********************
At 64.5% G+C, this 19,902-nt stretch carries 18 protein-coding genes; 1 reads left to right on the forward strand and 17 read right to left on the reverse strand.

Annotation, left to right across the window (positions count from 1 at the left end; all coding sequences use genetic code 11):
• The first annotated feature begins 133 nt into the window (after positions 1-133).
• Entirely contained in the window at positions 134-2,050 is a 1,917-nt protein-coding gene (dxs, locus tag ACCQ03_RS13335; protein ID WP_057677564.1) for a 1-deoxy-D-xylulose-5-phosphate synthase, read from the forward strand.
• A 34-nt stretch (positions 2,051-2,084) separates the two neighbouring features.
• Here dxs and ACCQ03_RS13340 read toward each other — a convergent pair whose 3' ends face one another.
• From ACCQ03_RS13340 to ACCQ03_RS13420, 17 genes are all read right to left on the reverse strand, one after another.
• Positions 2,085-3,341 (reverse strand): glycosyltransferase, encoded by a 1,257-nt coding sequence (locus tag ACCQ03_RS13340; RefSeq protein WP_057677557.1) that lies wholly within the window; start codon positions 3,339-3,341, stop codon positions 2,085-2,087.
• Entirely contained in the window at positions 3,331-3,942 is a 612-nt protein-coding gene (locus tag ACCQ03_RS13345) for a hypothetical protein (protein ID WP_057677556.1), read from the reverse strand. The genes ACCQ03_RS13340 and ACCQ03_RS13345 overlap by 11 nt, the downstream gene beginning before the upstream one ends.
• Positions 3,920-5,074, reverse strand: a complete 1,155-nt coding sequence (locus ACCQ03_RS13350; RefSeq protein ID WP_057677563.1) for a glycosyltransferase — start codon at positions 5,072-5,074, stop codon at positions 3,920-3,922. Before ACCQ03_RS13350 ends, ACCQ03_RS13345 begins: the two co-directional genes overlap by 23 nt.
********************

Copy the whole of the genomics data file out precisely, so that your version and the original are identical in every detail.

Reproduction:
At 64.5% G+C, this 19,902-nt stretch carries 18 protein-coding genes; 1 reads left to right on the forward strand and 17 read right to left on the reverse strand.

Annotation, left to right across the window (positions count from 1 at the left end; all coding sequences use genetic code 11):
• The first annotated feature begins 133 nt into the window (after positions 1-133).
• Entirely contained in the window at positions 134-2,050 is a 1,917-nt protein-coding gene (dxs, locus tag ACCQ03_RS13335; protein ID WP_057677564.1) for a 1-deoxy-D-xylulose-5-phosphate synthase, read from the forward strand.
• A 34-nt stretch (positions 2,051-2,084) separates the two neighbouring features.
• Here dxs and ACCQ03_RS13340 read toward each other — a convergent pair whose 3' ends face one another.
• From ACCQ03_RS13340 to ACCQ03_RS13420, 17 genes are all read right to left on the reverse strand, one after another.
• Positions 2,085-3,341 (reverse strand): glycosyltransferase, encoded by a 1,257-nt coding sequence (locus tag ACCQ03_RS13340; RefSeq protein WP_057677557.1) that lies wholly within the window; start codon positions 3,339-3,341, stop codon positions 2,085-2,087.
• Entirely contained in the window at positions 3,331-3,942 is a 612-nt protein-coding gene (locus tag ACCQ03_RS13345) for a hypothetical protein (protein ID WP_057677556.1), read from the reverse strand. The genes ACCQ03_RS13340 and ACCQ03_RS13345 overlap by 11 nt, the downstream gene beginning before the upstream one ends.
• Positions 3,920-5,074, reverse strand: a complete 1,155-nt coding sequence (locus ACCQ03_RS13350; RefSeq protein ID WP_057677563.1) for a glycosyltransferase — start codon at positions 5,072-5,074, stop codon at positions 3,920-3,922. Before ACCQ03_RS13350 ends, ACCQ03_RS13345 begins: the two co-directional genes overlap by 23 nt.